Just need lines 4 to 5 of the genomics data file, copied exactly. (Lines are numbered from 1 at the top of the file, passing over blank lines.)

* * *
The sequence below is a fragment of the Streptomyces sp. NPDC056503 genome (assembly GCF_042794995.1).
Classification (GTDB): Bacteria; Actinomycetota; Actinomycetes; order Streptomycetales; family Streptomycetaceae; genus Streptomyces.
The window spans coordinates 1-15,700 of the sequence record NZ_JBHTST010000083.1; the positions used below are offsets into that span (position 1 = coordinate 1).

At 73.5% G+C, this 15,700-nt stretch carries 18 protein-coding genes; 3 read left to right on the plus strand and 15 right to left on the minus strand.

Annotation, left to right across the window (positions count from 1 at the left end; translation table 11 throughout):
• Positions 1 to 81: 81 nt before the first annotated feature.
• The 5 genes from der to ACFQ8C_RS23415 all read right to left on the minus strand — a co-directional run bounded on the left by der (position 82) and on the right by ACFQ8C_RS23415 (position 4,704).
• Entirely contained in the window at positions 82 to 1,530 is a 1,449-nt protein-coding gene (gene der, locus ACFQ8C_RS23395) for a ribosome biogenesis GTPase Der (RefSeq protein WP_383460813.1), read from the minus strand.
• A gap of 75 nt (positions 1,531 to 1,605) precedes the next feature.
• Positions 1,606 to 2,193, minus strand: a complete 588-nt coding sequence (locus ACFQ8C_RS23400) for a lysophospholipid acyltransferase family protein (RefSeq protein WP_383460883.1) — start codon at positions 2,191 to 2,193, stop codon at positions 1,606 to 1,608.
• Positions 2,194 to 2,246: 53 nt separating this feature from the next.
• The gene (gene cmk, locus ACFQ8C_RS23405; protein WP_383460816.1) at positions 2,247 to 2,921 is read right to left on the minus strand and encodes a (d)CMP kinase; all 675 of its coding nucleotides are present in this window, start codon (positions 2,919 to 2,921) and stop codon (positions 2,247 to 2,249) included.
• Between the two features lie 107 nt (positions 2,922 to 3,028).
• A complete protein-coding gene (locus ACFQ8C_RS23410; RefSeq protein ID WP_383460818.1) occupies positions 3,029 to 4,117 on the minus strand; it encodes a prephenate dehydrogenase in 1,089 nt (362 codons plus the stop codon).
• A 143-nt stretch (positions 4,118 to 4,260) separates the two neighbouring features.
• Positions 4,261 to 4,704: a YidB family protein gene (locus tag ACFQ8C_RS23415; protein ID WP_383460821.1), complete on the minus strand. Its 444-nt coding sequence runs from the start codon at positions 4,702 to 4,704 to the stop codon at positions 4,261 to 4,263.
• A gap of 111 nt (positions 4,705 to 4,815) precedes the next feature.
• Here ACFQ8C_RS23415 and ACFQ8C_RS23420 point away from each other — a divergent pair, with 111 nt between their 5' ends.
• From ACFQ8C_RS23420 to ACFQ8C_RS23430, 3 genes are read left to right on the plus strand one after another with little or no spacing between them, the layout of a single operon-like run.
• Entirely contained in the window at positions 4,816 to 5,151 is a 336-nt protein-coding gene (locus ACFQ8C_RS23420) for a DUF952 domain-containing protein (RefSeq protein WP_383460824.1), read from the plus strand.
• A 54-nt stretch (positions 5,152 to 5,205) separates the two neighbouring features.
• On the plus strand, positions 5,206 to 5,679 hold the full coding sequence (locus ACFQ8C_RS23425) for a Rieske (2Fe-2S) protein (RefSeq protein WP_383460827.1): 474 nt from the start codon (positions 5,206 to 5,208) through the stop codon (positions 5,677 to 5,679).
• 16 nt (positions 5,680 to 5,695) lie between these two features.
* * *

At 73.5% G+C, this 15,700-nt stretch carries 18 protein-coding genes; 3 read left to right on the plus strand and 15 right to left on the minus strand.

Annotation, left to right across the window (positions count from 1 at the left end; translation table 11 throughout):